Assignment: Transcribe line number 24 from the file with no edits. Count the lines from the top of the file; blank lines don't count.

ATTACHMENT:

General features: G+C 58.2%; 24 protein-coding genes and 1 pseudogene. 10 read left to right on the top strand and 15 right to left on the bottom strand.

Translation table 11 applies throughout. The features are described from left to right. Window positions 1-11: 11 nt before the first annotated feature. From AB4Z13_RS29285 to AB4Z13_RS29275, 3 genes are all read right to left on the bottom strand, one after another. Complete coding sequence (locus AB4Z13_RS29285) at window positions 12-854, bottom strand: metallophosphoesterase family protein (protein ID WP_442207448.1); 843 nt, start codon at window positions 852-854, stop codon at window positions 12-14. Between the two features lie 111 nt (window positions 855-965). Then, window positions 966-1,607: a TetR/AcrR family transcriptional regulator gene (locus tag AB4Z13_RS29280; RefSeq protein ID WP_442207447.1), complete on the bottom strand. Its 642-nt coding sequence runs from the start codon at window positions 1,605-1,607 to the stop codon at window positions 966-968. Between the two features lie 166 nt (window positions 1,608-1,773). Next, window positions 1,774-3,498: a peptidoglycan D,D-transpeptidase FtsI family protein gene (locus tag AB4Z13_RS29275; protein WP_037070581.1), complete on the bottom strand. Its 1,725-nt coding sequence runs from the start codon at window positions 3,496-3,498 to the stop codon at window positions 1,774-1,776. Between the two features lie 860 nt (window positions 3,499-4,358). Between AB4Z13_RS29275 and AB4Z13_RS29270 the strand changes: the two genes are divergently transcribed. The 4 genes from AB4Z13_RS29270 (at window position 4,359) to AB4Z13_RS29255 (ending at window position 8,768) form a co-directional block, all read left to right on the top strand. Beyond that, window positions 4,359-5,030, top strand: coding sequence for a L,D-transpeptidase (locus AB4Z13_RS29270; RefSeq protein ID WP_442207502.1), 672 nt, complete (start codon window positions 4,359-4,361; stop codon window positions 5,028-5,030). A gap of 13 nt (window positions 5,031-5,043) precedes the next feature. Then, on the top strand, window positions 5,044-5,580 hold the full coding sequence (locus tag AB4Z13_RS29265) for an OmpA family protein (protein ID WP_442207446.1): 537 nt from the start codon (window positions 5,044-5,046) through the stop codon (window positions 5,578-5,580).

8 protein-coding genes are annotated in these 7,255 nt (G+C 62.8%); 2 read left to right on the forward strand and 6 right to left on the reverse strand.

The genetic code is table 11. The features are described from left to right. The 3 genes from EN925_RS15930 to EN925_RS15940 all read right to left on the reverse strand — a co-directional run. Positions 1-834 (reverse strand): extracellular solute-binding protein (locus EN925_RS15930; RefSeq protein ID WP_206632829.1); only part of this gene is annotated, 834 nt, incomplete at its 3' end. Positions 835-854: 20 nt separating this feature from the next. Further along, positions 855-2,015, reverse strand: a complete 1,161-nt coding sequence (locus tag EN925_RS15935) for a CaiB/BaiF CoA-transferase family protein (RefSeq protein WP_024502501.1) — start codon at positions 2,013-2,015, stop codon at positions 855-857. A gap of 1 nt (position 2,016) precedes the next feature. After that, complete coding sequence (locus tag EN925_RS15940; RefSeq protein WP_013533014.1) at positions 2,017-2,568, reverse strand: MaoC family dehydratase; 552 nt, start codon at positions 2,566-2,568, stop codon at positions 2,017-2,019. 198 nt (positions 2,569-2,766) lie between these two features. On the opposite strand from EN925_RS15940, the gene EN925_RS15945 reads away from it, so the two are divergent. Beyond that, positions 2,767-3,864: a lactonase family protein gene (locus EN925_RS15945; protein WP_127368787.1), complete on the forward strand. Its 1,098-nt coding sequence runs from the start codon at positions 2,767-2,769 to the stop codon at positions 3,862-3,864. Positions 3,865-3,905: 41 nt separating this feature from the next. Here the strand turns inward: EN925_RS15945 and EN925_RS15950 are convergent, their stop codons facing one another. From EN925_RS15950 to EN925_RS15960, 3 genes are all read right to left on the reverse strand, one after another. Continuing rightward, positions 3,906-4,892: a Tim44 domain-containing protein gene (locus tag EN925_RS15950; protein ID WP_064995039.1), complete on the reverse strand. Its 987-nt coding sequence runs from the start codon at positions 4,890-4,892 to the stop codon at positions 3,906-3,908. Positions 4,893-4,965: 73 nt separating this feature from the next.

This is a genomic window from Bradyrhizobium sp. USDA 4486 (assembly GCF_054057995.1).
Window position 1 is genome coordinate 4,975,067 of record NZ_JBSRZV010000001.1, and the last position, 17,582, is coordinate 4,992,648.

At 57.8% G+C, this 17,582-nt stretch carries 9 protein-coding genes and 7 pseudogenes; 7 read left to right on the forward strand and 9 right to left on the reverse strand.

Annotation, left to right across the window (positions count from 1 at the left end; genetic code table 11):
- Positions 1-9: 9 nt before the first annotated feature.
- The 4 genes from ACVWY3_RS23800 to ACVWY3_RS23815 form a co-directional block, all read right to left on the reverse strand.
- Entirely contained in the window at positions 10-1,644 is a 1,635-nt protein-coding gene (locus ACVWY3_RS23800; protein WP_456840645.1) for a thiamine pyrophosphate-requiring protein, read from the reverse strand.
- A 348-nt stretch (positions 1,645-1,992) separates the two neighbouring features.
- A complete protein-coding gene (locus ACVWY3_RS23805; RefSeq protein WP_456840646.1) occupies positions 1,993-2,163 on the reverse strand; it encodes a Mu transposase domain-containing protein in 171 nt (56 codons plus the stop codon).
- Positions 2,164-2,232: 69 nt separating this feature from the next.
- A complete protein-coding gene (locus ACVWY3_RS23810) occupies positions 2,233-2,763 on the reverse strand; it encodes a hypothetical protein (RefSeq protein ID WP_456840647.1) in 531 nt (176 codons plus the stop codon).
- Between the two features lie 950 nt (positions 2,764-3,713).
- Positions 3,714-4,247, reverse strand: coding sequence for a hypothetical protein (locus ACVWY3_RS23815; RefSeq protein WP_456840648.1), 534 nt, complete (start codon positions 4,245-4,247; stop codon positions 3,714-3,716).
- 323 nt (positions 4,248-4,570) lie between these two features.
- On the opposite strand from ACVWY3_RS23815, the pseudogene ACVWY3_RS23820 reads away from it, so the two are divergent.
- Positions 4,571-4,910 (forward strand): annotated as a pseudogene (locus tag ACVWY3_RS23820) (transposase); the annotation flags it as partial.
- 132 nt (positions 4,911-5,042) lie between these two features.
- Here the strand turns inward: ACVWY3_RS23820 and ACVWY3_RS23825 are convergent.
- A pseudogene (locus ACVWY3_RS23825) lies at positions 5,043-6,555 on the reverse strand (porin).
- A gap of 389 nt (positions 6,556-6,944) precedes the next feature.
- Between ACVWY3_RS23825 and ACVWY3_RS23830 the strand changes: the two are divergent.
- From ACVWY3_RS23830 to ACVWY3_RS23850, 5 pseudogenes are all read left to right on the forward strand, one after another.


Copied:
- A gap of 389 nt (positions 6,556-6,944) precedes the next feature.